I stopped at a refreshment point to take my usual bite of tomatoes, cheese and the sip of Coke. I decided to spend a little more time there, maybe 3 minutes, instead of 2. As I was enjoying my mini-meal and waited for the volunteer to fill in my iso mug, I witnessed a discussion between a woman and a man. The woman, a runner too, surprisingly fresh for that hour of the night, was pumped up and laughed and tried to encourage a man with a much darker face. The man was tall, thin, with a grayed beard and a long, but balanced face. They were speaking in English and the woman, who apparently just ran a portion of a semi-marathon so far (there were many races organized at the same time along Ultrabalaton) was telling to the guy to go faster and to enjoy running. By the expression on the face of the man I could tell that he was running the ultra. And he was at the same kilometer as I was, namely 145.
– Well, I did enjoy running for a while, said the man.
– Then go, go, go for it, yelled the woman, obviously pumped up and filled with endorphins.
– Well, I’ll do my best, politely responded the thin man.
– You can do it, it’s great for your heath, for your body, continued the pumped up woman, who obviously had no idea about the enormity of the distance we ran so far.
– Well, I don’t know if this was a good idea, said the thin man.
– How can you say that? yelled the woman. Of course it was a good idea.
The thin man took a few steps back without answering, then took a seat on a bench and continued to eat, while the woman sprinted with a roar.
After 2-3 minutes I started to run again, at the same time with the thin man. Since we ran shoulder to shoulder for a few hundred meters, I decided to get social.
– So, you’re running the entire distance? I asked.
– Yes, you?
– As well, I said.
Then silence for a few more minutes.
– What was the longest distance you ran so far? I asked again.
– Well, 100 kilometers, said the thin man. And, he added with a smile: 145 now. You can say I ran 145 kilometers, and that’s the longest distance.
– Me too, I said, the longest distance I ran so far was 100 kilometers. Well, before that, of course.
– I’m afraid it will still remain at 145, at least for me, said the thin man.
– Are you tired?
– Of course I’m tired. And I don’t think it was a good idea. 220 kilometers is huge. I don’t think there is something to prepare you for this.
– Yeap, I said. It’s pretty fucking huge.
We ran again silently, shoulder to shoulder, for a few hundreds meters. I looked at my watch and decided it’s time to start my “intervals” again.
– Well, good luck, I said, see you at the finish line.
– Thank you, good luck as well, answered the tall, thin man.
He didn’t look convinced at all that he will finish the race.
For the next two hours I tried to stick with the plan as strictly as I could, and it worked. At 4 AM, I still had a “positive buffer” of around 1 km, meaning I was at km 159.
But down there at my feet, the hell broke loose. Since I was using the right foot to compensate for the blister in the left one, it was only a question of time until a right foot blister will come up. And, by the signals I got, it was already there, and it was hurting big time.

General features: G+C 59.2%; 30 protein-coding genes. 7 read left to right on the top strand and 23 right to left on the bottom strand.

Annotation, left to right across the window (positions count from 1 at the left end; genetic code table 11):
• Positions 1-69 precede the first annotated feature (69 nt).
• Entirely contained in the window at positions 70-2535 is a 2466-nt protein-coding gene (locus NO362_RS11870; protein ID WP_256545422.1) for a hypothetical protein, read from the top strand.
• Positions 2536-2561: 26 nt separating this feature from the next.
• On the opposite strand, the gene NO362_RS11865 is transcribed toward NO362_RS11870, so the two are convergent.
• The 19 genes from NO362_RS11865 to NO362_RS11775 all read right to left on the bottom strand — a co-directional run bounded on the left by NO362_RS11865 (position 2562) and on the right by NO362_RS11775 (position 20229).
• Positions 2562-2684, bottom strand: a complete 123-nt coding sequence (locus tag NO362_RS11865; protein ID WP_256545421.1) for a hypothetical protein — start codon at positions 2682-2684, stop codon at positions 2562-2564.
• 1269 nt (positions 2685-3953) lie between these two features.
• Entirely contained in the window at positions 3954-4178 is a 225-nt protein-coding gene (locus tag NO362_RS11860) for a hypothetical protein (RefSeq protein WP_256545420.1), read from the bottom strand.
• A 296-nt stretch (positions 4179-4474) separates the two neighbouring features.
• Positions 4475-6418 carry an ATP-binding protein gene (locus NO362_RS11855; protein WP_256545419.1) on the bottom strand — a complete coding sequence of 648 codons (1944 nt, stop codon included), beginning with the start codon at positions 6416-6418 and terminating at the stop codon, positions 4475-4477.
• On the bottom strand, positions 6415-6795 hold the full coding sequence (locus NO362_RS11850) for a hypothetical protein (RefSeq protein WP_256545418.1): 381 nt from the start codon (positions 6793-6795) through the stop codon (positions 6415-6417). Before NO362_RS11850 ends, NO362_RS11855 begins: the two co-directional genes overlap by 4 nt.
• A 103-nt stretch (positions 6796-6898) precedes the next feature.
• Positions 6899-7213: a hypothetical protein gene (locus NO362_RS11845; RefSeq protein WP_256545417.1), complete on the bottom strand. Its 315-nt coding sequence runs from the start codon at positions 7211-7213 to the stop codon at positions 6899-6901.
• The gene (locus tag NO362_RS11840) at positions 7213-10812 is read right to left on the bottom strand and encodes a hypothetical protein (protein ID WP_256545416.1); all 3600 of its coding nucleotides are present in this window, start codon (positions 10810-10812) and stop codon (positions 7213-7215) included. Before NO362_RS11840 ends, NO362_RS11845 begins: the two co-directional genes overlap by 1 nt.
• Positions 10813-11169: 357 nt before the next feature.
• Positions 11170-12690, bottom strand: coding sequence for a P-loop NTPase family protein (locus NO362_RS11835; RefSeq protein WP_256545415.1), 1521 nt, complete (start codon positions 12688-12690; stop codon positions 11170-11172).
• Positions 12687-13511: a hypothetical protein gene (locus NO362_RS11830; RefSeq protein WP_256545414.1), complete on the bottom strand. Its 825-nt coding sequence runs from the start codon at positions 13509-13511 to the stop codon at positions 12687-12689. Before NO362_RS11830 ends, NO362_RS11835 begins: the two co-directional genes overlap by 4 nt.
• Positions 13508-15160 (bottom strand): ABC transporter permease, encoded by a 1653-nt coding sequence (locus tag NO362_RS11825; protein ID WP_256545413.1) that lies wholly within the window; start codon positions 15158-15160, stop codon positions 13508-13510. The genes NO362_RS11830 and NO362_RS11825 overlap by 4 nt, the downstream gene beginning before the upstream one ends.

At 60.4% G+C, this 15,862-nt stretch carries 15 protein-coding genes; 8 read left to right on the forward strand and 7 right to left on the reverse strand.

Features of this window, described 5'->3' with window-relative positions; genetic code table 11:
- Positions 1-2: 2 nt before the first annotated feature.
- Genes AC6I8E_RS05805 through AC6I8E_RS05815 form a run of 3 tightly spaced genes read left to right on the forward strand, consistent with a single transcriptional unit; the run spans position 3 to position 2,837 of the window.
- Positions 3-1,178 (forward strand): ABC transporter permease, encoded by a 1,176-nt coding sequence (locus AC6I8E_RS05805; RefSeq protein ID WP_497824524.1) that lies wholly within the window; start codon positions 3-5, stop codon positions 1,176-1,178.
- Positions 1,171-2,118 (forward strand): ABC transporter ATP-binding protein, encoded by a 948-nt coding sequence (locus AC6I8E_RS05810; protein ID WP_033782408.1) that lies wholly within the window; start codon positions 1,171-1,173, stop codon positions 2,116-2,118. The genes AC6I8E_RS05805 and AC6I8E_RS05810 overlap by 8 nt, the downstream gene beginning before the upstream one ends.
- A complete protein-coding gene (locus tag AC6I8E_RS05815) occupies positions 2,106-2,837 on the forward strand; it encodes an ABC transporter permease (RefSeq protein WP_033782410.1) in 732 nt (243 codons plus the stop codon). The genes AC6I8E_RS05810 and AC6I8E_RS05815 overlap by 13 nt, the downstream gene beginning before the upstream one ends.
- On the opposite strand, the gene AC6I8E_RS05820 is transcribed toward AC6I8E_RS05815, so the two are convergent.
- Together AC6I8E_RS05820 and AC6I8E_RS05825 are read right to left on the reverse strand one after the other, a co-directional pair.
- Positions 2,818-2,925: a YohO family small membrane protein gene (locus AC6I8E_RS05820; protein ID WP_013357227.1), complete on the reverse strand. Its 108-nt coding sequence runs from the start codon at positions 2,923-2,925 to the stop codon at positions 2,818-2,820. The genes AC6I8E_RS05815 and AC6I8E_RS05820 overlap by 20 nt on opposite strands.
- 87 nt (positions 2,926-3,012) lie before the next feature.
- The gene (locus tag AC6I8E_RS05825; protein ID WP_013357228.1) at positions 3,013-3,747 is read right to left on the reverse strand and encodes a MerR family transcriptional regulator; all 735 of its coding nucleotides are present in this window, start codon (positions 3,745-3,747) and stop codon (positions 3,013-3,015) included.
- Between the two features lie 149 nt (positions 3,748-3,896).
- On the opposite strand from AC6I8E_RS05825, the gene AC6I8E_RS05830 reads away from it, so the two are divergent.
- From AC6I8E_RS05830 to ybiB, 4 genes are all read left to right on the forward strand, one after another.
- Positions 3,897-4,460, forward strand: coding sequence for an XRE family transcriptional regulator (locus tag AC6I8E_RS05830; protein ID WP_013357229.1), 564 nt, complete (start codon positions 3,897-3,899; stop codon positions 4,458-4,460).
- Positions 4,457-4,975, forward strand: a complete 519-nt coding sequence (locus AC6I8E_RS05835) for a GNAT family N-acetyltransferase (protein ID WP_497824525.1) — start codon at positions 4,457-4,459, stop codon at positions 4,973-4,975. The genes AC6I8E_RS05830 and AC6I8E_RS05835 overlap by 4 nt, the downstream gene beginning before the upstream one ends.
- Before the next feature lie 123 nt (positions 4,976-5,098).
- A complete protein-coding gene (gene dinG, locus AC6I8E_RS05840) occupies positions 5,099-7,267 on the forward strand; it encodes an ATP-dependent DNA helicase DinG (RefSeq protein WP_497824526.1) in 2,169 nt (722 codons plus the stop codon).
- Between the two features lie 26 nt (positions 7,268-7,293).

For the last two hours, the pain was continuous, except when I was stopping for refreshment points. These points were my oasis. That’s where I could breathe and that’s where I could feel my body de-stressing, de-compensating, becoming lighter. But those oasis where also my curse. Because when I was starting to run again after the stops, the pain was even more intense.
I understood after a few hours that our tolerance to pain is in direct relationship with the exposure to pain. The more we expose ourselves to pain, the less we feel it. We become accustomed with it. It’s part of our life. But when we stop the exposure, our body starts to adjust again to this pain-free state, and the tolerance to pain decreases. Hence, when we start the exposure again, the perceived pain was bigger. At least for a while. The first few hundreds meters after a refreshment point were always excruciating. As I was approaching a new refreshment point, two mixed feelings were battling inside myself: first, the soothing of the familiar taste and the energy boost from the food and second, the expectation of the excruciating pain once I was starting to run again.
At one of these stops, I got lost. Literally. It was a big one, with many people encouraging, yelling, with lights and also the noise of a few night clubs. It looked very crowded so I took the road which looked available. After 500 meters I woke up in a parking space, with no cars parked and with a suspect silence surrounding me. From a distance, the noises from the refreshment point were slowly reaching me. I stopped.
Now what? If that’s the road, then where are the runners? It may be that I can’t see them because there’s too much distance between us. But if this is not the road, then I have to go back to the refreshment point and ask the volunteers. And that means I will lose one kilometer worth of saving (I was already 500 meters beyond the refreshment point). I pondered for a few seconds and decided to go back. Maybe they will say this is the right direction and then I stupidly lost 1 kilometer. Or maybe not.
As I was approaching the refreshment point, I couldn’t see any runner coming my direction. They all seemed to magically vanish in the crowd. I got to the point and asked a guy where’s the road for ultra. He vaguely pointed me in a direction where there were a lot of people standing. There? Are you sure? Yes, he answered. I went into that direction, and, after 10-20 meters, a small path, not wider than 1 meter, opened in front of me. I could see runners on that path.
I congratulated myself once again for the decision and started to run. Ok, I lost my “positive buffer” of 1 km, so painfully gained during the last hours, but it could have been way worse than that.